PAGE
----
Robert,
    This looks like a case of “been there, done that,” as Obama called the objective of the Constellation program. However, the difference between Apollo and Artemis is that Artemis seems to be based upon the Moon as a resource rather than a victory over an enemy. We haven’t been to a Moon with the intention of doing resource mining. Artemis is new.

    Artemis looks more like what We the Public had envisioned for Apollo, as evidenced by much of the science fiction of the time. We thought that Apollo would prove that the Moon was a worthwhile place to go and that Congress and NASA would continue to go there. The goal of early Artemis flights seems to be to find out how to use the water-ice at the lunar south pole. This is a very worthwhile goal, and should help to stimulate commercial space operations. That NASA is now hiring commercial exploration missions is a sign that there will be many commercial space projects in the near future.

    I see this sole-source contract as a good thing. It shows that NASA has a sense of urgency again. It plans to get this done in the time allotted and is looking for ways to do it.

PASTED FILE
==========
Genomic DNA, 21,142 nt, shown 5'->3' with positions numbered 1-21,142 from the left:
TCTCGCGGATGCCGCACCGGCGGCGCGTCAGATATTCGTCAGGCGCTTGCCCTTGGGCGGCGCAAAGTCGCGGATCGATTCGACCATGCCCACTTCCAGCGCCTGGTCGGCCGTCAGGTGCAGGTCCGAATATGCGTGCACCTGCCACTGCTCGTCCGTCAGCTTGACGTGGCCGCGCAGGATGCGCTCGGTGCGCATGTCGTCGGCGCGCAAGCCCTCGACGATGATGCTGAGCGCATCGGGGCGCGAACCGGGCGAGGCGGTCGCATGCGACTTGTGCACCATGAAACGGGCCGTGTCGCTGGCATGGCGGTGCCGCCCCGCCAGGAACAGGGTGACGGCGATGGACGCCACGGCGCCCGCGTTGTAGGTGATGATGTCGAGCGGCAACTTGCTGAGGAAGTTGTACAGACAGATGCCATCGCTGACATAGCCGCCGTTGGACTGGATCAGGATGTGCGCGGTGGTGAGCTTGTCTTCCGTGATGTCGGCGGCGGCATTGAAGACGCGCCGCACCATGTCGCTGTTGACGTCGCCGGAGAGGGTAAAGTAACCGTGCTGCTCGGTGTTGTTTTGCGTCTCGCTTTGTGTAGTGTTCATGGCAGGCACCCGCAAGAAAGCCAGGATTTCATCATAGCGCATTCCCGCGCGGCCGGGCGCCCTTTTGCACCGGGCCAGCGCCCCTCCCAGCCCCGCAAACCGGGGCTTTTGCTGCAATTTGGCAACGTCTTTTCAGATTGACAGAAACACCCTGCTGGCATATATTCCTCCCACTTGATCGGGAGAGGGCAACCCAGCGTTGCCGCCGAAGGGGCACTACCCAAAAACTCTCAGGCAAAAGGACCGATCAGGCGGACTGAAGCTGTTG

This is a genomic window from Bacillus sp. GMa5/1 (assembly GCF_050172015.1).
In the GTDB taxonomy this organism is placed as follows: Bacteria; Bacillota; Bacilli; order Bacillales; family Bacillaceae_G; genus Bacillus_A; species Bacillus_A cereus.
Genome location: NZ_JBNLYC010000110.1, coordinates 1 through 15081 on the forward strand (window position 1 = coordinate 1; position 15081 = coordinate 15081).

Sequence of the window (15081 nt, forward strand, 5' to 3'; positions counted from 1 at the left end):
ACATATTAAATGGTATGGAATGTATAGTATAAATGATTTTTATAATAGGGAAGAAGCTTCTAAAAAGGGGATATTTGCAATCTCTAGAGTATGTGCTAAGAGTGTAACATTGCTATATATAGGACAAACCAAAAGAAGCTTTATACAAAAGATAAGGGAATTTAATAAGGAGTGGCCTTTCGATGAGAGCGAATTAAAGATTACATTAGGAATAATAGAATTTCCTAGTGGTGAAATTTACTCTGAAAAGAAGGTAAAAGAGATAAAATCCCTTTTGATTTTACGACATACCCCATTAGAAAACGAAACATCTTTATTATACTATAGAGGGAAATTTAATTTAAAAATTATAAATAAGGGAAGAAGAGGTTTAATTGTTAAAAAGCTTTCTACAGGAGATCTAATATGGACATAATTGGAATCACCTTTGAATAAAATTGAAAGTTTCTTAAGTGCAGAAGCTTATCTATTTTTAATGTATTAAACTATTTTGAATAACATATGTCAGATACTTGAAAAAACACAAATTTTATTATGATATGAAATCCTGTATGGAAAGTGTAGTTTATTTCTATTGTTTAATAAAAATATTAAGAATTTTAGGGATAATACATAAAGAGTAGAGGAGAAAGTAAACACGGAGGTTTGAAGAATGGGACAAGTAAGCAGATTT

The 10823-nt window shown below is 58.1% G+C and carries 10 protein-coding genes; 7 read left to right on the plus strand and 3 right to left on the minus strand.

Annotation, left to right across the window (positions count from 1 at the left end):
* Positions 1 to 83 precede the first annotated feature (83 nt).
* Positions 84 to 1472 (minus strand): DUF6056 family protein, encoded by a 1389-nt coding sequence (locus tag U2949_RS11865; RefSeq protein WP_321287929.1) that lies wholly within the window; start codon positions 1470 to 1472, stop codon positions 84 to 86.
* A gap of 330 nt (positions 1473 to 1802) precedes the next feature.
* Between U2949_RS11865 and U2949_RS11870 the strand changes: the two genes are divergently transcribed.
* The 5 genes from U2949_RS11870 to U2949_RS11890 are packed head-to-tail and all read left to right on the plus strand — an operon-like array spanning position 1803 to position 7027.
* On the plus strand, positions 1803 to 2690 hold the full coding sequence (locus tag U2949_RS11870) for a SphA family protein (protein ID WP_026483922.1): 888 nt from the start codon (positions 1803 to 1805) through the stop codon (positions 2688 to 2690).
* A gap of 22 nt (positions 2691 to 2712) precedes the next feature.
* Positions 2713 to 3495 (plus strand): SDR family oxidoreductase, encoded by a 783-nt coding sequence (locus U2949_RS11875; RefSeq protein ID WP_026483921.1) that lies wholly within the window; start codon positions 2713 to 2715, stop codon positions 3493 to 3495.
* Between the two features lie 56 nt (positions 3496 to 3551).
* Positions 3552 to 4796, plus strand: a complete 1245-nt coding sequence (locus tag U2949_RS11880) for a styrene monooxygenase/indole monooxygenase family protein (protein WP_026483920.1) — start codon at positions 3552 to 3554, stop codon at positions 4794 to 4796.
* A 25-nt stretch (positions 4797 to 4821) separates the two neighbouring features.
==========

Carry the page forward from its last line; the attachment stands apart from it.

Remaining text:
I am not convinced that Gateway is the correct way to go. It seems to me that a different type of lunar orbit rendezvous would work better. In my version, the lunar lander is sent into lunar orbit on a first rocket, Orion/Dragon/Starliner launches on a second rocket and docks with the lander in lunar orbit, the lander lands, the lander returns to lunar orbit and docks with Orion/Dragon/Starliner, which then returns to Earth. No distraction by or diversion to Gateway is necessary, and we should be able to do it with rockets we have or are developing.

    If SLS (or an equivalent heavy-launch rocket) is not available to propel the two spacecraft to trans-lunar orbit directly after launch then the lunar lander and Orion/Dragon/Starliner could each dock in low Earth orbit with an upper-stage booster launched on an additional rocket (third and fourth rockets). This would be more of an Earth orbit/lunar orbit rendezvous mission, but the necessary techniques are well known and well practiced, so the risks are low.

    These aren’t elegant solutions, but they may be more efficient and less costly than Gateway.

    We have five years in which to develop the lunar lander, to modify anything that needs updating for this mission, to write all the software that is needed to do these tasks, and to perform test flights.